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Fruit Bats | Echolocation (Perishable)
With the death of alt.country having been widely reported in many publications and throughout the media, it was something of a shock to come across this album - like a 5'' silver Lazarus it almost single-handedly resurrects the promise of that much maligned genre. Including Ex-Red, Red Meat-ster Brian Deck and Charles Kim from the now defunct Pinetop Seven, the (ignominiously titled) Fruit Bats are a five piece (playing mainly acoustic instruments) who've produced one of the unexpected delights of the year. There's a freshness, immediacy and vitality to this record sorely lacking in the majority of recent releases, reminiscent of the purity of Flophouse Jr's 'Woodland'. The songs take their time, bubbling like a delicious soup, quietly progressing, like driving 40 down a hot, desert road through spine-snapping scenery. Lyrically there's a welcome fascination with the Old West and with all things bucolic. Tropes of water and ice re-occur throughout the album, giving it a glacial, nostalgic feel, tinged with melancholy and quiet desperation. Buffalo And Deer (despite the uncharacteristic presence of electric guitar and synth) could be the Loving Spoonful recording the soundtrack for a David Lynch movie while Black Bells is a slow, crying-in-my-tequila ballad with a great opening line ("Stars are shining in the Western sky / Like a million alligator eyes / Black bells are ringing / Frogs are singing Sister Ray.") The creatures of the wild appear in several songs making this the album with the highest animal count I can think of apart from the new Handsome Family record. Coal Age is the kind of thing Pinetop Seven were once so good at - creepy, probing, spiky banjo instrumentals that linger long after they've finished. The ensemble playing throughout is wonderful, producing a warm, richly textured sound that's both thrillingly organic and pleasingly complex. Dragon Ships is as good as Pavement got, falsetto chorus and all, before it morphs into a multi-tracked vocal coda that sounds like the Beach Boys on bad acid. The song also contains what has to be contender for the best couplet of the year: "I wish I was a Viking in 1103 / I'd fuck up shit on the high, cold sea / You know that the Vikings were always ripped / They kept a lot of drugs on their dragon ships." What more could you ask for?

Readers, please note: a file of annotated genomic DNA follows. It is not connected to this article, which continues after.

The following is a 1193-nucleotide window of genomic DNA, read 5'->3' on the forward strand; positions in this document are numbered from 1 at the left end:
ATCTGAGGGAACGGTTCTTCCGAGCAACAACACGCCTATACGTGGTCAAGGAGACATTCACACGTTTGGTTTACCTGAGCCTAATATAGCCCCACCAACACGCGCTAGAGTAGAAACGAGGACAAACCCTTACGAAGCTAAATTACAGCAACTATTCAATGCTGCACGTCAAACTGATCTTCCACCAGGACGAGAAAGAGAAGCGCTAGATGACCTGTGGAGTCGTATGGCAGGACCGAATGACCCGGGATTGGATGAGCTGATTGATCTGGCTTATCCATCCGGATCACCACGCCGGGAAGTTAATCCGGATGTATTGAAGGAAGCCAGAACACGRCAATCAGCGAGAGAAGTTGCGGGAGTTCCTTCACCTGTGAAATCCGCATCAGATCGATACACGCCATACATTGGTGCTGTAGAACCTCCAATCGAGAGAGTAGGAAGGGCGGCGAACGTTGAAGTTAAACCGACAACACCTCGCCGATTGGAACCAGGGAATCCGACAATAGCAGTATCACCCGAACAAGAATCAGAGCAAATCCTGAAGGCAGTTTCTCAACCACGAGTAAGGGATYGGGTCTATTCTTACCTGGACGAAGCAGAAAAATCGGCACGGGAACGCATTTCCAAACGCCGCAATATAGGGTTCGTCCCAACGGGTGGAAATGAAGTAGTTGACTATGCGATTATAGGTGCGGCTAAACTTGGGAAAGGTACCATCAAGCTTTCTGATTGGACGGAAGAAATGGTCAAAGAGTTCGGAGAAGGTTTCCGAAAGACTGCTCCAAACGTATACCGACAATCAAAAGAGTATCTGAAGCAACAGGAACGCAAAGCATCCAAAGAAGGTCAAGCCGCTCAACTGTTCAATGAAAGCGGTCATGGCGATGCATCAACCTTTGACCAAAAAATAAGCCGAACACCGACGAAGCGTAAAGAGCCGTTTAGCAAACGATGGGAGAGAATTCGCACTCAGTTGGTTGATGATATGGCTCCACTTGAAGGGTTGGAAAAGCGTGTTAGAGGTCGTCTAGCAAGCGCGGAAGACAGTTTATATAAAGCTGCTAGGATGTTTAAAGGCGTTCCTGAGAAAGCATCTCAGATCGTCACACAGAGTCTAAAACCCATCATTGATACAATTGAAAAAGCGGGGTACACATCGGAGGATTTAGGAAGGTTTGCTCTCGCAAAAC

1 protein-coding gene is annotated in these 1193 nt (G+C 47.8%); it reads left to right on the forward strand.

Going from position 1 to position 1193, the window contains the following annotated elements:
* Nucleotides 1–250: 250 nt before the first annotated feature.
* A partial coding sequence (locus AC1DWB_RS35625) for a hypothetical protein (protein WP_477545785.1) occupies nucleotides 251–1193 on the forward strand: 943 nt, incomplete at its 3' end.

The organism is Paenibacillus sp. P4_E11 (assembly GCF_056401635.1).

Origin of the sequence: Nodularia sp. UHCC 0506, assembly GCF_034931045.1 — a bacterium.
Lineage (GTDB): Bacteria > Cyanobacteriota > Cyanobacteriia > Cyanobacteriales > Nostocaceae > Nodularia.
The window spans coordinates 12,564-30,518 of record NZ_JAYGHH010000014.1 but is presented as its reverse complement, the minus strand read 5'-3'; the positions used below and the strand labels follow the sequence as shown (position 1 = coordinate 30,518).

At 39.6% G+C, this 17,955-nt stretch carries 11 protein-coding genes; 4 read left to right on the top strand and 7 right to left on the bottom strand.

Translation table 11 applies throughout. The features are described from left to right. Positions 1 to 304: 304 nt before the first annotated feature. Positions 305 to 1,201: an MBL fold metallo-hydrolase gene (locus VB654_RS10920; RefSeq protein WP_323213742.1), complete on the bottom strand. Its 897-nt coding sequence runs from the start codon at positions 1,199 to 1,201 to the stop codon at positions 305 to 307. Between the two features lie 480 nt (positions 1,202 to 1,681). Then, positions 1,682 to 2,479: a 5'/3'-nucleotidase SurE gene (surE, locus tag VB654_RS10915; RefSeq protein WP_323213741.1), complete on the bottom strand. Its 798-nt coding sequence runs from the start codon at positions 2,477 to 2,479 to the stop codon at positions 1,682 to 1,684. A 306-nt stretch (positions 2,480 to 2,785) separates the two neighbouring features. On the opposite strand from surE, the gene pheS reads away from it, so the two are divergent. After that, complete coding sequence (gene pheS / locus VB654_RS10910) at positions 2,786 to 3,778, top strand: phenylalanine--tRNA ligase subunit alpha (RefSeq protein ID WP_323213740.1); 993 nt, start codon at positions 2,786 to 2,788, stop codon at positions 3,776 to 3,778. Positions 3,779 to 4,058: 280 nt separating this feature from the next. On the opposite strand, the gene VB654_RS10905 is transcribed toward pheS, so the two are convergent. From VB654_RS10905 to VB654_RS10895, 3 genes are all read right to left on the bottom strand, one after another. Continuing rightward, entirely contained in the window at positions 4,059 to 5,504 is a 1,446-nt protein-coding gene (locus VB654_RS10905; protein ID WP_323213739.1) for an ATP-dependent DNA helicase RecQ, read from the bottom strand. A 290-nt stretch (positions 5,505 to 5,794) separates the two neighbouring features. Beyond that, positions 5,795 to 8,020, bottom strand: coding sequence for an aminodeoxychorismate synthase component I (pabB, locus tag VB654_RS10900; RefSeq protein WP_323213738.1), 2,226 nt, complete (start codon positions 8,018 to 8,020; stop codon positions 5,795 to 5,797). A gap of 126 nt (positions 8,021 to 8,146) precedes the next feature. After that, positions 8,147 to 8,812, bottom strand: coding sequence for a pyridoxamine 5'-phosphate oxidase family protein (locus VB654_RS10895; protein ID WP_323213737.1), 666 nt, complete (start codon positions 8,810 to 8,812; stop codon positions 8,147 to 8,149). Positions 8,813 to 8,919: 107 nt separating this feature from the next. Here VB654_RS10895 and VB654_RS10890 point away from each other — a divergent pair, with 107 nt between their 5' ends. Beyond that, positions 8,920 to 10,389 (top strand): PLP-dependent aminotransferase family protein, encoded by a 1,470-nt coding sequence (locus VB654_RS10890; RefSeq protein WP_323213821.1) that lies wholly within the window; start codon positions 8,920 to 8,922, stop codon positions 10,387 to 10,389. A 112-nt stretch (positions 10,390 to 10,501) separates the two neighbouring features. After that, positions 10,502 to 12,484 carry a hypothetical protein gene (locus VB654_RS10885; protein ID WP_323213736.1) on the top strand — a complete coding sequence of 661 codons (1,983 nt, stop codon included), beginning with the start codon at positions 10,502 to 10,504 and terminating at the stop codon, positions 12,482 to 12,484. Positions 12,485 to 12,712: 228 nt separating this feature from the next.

Stav Sherez
CWAS #9 - Winter 2002

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